With wider consumer acceptance, the swelling Indian market of air fresheners is expected to reach Rs 18.48 billion by 2023. However the consumers are unaware of the fact that the expression “air freshener” is a misnomer since they emit a sizable quantity of pollutants in the air.
P & G leads the list of air fresheners and Indian air fresheners market is flooded with several top brands including “Odonil Room Spray” “Airwick Freshmatic Life Scents”, “Solimo Home Air Freshener Spray” “Ambi Pur Air Effect”, “Mangala campure Jasmine Cone”, “ Airpro Luxury Sphere” and “Elioria Lavender Scented Candles”.
To substitute a bad odor with an overwhelming dose of good odor and make your home or office premise pleasant smelling is the purpose why air fresheners find a market in most urban and semi urban settlements. On the face of it, the product has a purpose to serve and owes its existence partly to aggressive marketing skills and partly to perceived benefits accruing from its frequent usage.
The expression “air freshener” however, becomes a misnomer as most of these products on the market shelf not only emit but also generate potentially hazardous air pollutants. It should be mentioned that some of these brands that get clubbed into the ‘green’ and ‘organic’ category are no less harmful when it comes to exposing the users to hazardous air pollutants. The consumers or end users as jargon term would put it keep using these products innocuously largely owing to nondisclosure on part of the brands about the nature of the ingredients and the potential hazards that can result from usage.
Our Sprouts Special Investigation Team (SIT) discovered that owing to regulatory protections offered to consumer product ingredients, the truth about the perils and health hazards they pose hardly find any mention in the fact sheets. The SIT research further unearthed that far less than 10% of their volatile ingredients found any mention on the product literature.
To make it worse, these ingredients are capable of seriously impairing the quality of air in the premise they are used. It has come to light that on an average, air fresheners emit upward of 100 different chemicals that include both volatile organic compounds and semi-volatile versions too. Some of the commonly known chemicals include formaldehyde, benzene, toluene and Xylene.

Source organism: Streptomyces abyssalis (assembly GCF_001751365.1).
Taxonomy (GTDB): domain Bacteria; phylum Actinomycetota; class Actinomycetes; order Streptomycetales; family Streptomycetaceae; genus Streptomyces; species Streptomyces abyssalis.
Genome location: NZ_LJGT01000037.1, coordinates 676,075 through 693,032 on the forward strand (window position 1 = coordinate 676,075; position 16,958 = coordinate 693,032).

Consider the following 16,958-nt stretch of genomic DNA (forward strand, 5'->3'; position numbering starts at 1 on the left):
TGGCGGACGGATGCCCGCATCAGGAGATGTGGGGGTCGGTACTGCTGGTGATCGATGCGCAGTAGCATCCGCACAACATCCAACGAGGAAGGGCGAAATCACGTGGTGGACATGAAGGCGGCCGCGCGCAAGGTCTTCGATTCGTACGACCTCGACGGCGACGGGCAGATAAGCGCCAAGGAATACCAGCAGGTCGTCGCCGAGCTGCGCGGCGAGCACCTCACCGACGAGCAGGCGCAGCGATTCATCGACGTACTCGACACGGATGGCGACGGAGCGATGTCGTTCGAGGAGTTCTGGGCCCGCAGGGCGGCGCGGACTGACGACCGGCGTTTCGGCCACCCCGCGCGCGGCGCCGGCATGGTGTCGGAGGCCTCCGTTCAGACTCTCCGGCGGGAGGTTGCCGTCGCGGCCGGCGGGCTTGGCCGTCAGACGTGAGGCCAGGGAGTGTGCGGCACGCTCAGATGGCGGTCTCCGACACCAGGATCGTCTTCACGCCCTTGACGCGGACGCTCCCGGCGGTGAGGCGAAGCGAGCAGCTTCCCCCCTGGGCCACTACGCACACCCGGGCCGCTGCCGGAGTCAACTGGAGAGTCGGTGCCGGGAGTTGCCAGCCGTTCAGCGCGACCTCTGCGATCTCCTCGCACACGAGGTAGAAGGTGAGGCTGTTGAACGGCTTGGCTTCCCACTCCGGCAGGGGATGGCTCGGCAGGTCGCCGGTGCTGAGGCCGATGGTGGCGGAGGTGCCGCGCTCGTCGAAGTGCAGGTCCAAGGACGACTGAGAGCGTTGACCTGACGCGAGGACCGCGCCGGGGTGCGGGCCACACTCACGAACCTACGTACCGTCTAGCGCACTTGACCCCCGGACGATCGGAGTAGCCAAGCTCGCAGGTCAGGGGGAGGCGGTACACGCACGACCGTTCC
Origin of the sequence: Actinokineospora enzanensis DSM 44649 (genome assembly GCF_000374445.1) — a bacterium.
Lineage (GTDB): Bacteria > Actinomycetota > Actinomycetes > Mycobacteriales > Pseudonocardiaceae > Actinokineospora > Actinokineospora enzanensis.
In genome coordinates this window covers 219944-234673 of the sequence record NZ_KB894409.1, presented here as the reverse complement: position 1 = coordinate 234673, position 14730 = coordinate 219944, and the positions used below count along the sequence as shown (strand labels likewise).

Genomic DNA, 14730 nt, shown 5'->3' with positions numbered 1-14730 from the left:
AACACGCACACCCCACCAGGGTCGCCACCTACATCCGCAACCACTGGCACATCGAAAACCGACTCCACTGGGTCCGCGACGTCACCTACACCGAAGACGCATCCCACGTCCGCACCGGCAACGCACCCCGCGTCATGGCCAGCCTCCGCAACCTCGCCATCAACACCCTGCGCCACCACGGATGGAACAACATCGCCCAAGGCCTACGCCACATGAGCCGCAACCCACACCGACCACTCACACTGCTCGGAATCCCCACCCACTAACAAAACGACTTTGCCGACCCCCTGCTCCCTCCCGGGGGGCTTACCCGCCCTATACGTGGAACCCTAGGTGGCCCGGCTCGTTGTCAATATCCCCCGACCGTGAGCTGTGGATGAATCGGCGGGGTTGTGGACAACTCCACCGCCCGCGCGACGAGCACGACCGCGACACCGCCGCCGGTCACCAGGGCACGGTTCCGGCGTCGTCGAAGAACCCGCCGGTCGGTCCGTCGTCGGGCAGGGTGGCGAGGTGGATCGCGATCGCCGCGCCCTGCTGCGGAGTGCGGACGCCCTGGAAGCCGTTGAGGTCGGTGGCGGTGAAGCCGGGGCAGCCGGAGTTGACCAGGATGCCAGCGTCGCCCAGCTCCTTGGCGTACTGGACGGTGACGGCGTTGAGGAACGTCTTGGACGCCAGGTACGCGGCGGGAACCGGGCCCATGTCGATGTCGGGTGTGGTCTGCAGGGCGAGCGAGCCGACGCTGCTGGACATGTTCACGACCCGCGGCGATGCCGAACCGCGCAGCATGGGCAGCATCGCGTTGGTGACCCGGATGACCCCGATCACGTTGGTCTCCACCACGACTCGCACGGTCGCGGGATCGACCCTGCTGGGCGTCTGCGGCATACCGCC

Our SIT also found out that it was just not about emission of hazardous volatile chemical substances. It also involves the way air freshener ingredients react with indoor oxidants such as Ozone, hydroxyl radicals and nitrate radicals. Pollutants that result from the air fresheners are categorized as primary and secondary in nature. Primary pollutants include those that are directly emitted by the said freshener such as terpenes. Secondary pollutants are those formed by reaction of the primary pollutants with gases in the ambient air like Ozone.
A few pollutants that result from interaction with Ozone gas, namely formaldehyde, acetaldehyde, and glycol ethers can cause extensive damage to the human respiratory tracts and also cause breathlessness.
For the study of likelihoods of high levels of secondary pollutants being formed, the product or brand is required to transparently list the composition of ingredients percentage wise, and concentration of chemicals being used. The study is undertaken by putting to use elements of reactive chemistry. Unfortunately, owing to lack of awareness, the seriousness or gravity of adverse health effects that are caused by even relatively low-level air freshener usage is lost on the average consumer. The ailments that result from the usage of this product include migraine headaches, asthma attacks, breathing difficulties, respiratory problem, mucosal symptoms, dermatitis, infant diarrhea, earache, neurological problems, and ventricular fibrillation.
Furthermore, the users get easily conned by usage of labels like “Green”, “Organic”, “all-natural” that serve to create the impression that the product is health-conscious and good for the ambiance. This happens mainly because of the absence of regulatory or chemical definitions that can certify such claims. In short, the branding of air fresheners as eco-friendly and safe to use from a health point of view is devoid of any substantiation. Needless to say, our SIT found that all these “eco-friendly” brands emitted a high amount of hazardous chemicals that cause lasting air impairment effects.
Our SIT recommends genuinely eco-friendly alternatives like camphor, potpourris and Tulasi. Natural anti-bacterial properties render camphor as a healthy option. Potpourris and Tulasi comprise naturally aromatic flower petals and leaves. They do not contain any artificial chemicals or filters. People suffering from chest congestion and inflammation get relief from usage of such kinds of fresheners. In short, we have to make the best of what nature offers us.